Okami originally released on the PS2 in 2006 and later on the Wii in 2008. The HD remaster released for the PS3 in 2012, the PS4 and Xbox One in 2017, and the Nintendo Switch in 2018. I played the HD remaster on Switch. I also imported the physical cartridge from Japan, so if you see some random Japanese in screenshots, that’s why.
I played this game on the Wii before the Dark Days, but never finished it. I’m not sure if it was my brother or my sister that got it, but somehow it ended up in our house and that’s where it caught my eye. The visuals and excellent use of the Wiimote were what drew me in at first. It felt like such a perfect fit for the Wii, actually, that it never occurred to me that it was on the PS2 first. But it’s my blog! So a Wii game it is!
I love how this game fully embraces ancient Japan, from its visual style to its mechanics. It is an absolute crime that it never sold that well, although I’m not surprised. It’s unapologetically Japanese, with place and character references that I did not understand back then. For example, the enemies have shinto and buddhist iconography, the signs for places read vertically from left to right (even in English), and the character Kaguya refers to an actual Japanese folk tale. Now that I’ve grown up and have learned more about the country, its history, and its culture, I feel like this is a completely different game than when I played it in 2008. It’s now an elegant game that revolves around the art of Sumi ink wash painting. It’s yet another perfectly crafted aesthetic experience that I didn’t fully appreciate until this year.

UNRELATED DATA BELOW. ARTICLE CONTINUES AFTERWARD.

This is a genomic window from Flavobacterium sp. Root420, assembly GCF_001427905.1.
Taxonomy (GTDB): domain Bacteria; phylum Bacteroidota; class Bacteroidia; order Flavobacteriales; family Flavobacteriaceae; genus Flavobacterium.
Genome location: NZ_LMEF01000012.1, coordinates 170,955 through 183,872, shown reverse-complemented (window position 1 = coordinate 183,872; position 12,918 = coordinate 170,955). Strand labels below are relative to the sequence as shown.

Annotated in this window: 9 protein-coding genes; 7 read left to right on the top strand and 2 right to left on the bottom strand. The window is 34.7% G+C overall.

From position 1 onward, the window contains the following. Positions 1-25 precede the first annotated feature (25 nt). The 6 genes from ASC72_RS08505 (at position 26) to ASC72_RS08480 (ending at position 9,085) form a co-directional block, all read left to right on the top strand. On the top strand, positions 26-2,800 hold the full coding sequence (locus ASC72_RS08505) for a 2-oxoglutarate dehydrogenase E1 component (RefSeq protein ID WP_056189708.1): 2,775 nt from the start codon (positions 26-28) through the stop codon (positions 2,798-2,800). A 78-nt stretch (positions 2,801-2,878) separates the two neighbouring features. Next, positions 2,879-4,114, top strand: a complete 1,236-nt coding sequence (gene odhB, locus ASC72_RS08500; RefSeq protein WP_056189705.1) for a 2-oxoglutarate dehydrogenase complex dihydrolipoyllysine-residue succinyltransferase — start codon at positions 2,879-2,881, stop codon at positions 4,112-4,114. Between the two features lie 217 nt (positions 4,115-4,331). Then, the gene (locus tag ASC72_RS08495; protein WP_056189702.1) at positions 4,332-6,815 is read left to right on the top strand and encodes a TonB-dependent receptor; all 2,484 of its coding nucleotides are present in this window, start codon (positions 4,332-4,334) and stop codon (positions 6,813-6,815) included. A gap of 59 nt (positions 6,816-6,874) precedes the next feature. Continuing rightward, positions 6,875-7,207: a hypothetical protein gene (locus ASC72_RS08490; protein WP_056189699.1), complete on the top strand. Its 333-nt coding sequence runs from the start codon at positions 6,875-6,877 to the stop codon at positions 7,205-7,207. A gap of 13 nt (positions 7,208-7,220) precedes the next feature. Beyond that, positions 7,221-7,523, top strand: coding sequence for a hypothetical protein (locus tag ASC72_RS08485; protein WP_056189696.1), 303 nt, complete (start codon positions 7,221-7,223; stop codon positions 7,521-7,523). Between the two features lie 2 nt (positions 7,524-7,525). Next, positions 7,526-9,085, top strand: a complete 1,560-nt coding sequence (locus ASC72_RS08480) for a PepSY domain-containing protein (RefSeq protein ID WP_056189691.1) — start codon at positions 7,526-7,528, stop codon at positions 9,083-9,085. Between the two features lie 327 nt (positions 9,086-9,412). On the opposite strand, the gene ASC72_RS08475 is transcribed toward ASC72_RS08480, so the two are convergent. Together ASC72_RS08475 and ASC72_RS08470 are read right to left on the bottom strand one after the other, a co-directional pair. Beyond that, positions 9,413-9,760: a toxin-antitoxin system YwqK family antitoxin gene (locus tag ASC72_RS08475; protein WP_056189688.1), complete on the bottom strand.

The reason I stopped playing Okami might sound a bit silly, but on my first playthrough when I defeated the first big boss, I thought I was all done! I didn’t realize that I’d only gotten through 1/3 of the game! It wasn’t until years later that I’d realized my mistake. On one hand the game does, in a way, set things up so that you feel it is the final boss. On the other hand, this may have been more due to my Western expectations of storytelling than the game’s plot setup.
Okami’s structure feels more episodic than a single overarching story, at least until the final act. This is a perfectly normal way to tell a story in Japan, but it’s not something us Westeners are used to. Our story diet in most media consists of direct and linear affairs: the character has a problem or goal, the character solves said problem or achieves said goal. In Eastern culture, however, stories take their time, they meander around, and may not necessarily have a “goal” or “solution.” It is only in recent years that I think mainstream American culture has become more accepting of “slice of life” narratives, as can be seen in the more laidback nature of cartoons like Gravity Falls and Adventure Time. Also living in a Post-Minecraft world, I think more players are open to a game’s narrative being what you make of it. All of this creates an atmosphere where I think Okami can shine much better.
It really hit home to me how a game can be interpreted completely differently depending on the culture of the player. It got me wondering what other factors may affect the way we interact with games and how we come to our subjective conclusions on a game’s quality. Okami was truly ahead of its time. What was in 2008 a beautiful but confusing game is in 2018 a cohesive masterpiece that perfectly conveys Japan’s culture in visuals, mechanics, and story. All it took was a bit more familiarity with the country, but I feel like I got so much more out of this game this time around.
Okami is a game that not only aged well, but aged better. If I don’t enjoy any more games from this Retro Catch Up project, I would still consider it a success because it got me to give Okami a second chance.